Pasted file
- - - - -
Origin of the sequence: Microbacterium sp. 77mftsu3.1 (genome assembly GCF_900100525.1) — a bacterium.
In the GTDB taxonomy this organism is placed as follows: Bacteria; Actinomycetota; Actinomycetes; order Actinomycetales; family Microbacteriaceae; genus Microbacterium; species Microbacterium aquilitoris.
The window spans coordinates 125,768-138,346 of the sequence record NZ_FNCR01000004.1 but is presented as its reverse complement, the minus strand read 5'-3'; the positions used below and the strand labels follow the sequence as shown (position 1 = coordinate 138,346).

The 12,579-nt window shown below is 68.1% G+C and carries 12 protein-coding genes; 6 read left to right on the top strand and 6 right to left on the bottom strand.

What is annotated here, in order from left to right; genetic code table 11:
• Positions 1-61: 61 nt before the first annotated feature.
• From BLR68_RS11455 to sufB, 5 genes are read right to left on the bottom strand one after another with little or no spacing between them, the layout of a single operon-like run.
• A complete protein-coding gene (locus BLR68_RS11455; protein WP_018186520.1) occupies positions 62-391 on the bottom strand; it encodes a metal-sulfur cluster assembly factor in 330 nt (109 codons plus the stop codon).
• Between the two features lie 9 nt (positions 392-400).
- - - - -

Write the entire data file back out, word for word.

Origin of the sequence: Microbacterium sp. 77mftsu3.1 (genome assembly GCF_900100525.1) — a bacterium.
In the GTDB taxonomy this organism is placed as follows: Bacteria; Actinomycetota; Actinomycetes; order Actinomycetales; family Microbacteriaceae; genus Microbacterium; species Microbacterium aquilitoris.
The window spans coordinates 125,768-138,346 of the sequence record NZ_FNCR01000004.1 but is presented as its reverse complement, the minus strand read 5'-3'; the positions used below and the strand labels follow the sequence as shown (position 1 = coordinate 138,346).

The 12,579-nt window shown below is 68.1% G+C and carries 12 protein-coding genes; 6 read left to right on the top strand and 6 right to left on the bottom strand.

What is annotated here, in order from left to right; genetic code table 11:
• Positions 1-61: 61 nt before the first annotated feature.
• From BLR68_RS11455 to sufB, 5 genes are read right to left on the bottom strand one after another with little or no spacing between them, the layout of a single operon-like run.
• A complete protein-coding gene (locus BLR68_RS11455; protein WP_018186520.1) occupies positions 62-391 on the bottom strand; it encodes a metal-sulfur cluster assembly factor in 330 nt (109 codons plus the stop codon).
• Between the two features lie 9 nt (positions 392-400).